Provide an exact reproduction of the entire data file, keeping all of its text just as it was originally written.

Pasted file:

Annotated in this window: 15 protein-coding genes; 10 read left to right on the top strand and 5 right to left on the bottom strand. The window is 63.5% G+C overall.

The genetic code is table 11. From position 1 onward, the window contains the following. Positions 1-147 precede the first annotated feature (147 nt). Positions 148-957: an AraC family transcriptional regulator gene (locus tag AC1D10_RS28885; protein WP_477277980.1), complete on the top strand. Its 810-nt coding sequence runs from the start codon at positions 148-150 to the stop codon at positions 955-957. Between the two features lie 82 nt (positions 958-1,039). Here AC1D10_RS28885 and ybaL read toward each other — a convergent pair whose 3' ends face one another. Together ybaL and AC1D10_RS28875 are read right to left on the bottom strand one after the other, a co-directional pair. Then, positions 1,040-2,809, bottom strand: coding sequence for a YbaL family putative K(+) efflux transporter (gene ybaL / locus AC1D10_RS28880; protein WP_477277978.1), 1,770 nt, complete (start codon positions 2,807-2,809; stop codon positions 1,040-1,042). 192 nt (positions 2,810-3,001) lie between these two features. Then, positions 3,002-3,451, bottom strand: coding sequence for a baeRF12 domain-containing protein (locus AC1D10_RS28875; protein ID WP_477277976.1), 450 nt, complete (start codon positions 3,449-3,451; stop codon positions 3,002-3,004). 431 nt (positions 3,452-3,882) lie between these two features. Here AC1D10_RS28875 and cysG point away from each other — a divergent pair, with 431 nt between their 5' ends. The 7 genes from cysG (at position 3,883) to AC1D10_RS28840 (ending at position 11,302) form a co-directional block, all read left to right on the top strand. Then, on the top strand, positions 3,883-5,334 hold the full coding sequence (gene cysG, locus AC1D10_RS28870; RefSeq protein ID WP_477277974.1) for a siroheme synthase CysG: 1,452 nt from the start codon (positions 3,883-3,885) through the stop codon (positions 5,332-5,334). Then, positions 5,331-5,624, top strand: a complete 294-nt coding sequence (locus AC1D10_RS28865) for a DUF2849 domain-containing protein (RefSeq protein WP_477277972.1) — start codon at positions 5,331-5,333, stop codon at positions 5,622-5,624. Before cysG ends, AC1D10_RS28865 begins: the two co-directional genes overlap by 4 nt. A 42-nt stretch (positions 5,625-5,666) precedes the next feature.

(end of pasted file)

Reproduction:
Annotated in this window: 15 protein-coding genes; 10 read left to right on the top strand and 5 right to left on the bottom strand. The window is 63.5% G+C overall.

The genetic code is table 11. From position 1 onward, the window contains the following. Positions 1-147 precede the first annotated feature (147 nt). Positions 148-957: an AraC family transcriptional regulator gene (locus tag AC1D10_RS28885; protein WP_477277980.1), complete on the top strand. Its 810-nt coding sequence runs from the start codon at positions 148-150 to the stop codon at positions 955-957. Between the two features lie 82 nt (positions 958-1,039). Here AC1D10_RS28885 and ybaL read toward each other — a convergent pair whose 3' ends face one another. Together ybaL and AC1D10_RS28875 are read right to left on the bottom strand one after the other, a co-directional pair. Then, positions 1,040-2,809, bottom strand: coding sequence for a YbaL family putative K(+) efflux transporter (gene ybaL / locus AC1D10_RS28880; protein WP_477277978.1), 1,770 nt, complete (start codon positions 2,807-2,809; stop codon positions 1,040-1,042). 192 nt (positions 2,810-3,001) lie between these two features. Then, positions 3,002-3,451, bottom strand: coding sequence for a baeRF12 domain-containing protein (locus AC1D10_RS28875; protein ID WP_477277976.1), 450 nt, complete (start codon positions 3,449-3,451; stop codon positions 3,002-3,004). 431 nt (positions 3,452-3,882) lie between these two features. Here AC1D10_RS28875 and cysG point away from each other — a divergent pair, with 431 nt between their 5' ends. The 7 genes from cysG (at position 3,883) to AC1D10_RS28840 (ending at position 11,302) form a co-directional block, all read left to right on the top strand. Then, on the top strand, positions 3,883-5,334 hold the full coding sequence (gene cysG, locus AC1D10_RS28870; RefSeq protein ID WP_477277974.1) for a siroheme synthase CysG: 1,452 nt from the start codon (positions 3,883-3,885) through the stop codon (positions 5,332-5,334). Then, positions 5,331-5,624, top strand: a complete 294-nt coding sequence (locus AC1D10_RS28865) for a DUF2849 domain-containing protein (RefSeq protein WP_477277972.1) — start codon at positions 5,331-5,333, stop codon at positions 5,622-5,624. Before cysG ends, AC1D10_RS28865 begins: the two co-directional genes overlap by 4 nt. A 42-nt stretch (positions 5,625-5,666) precedes the next feature.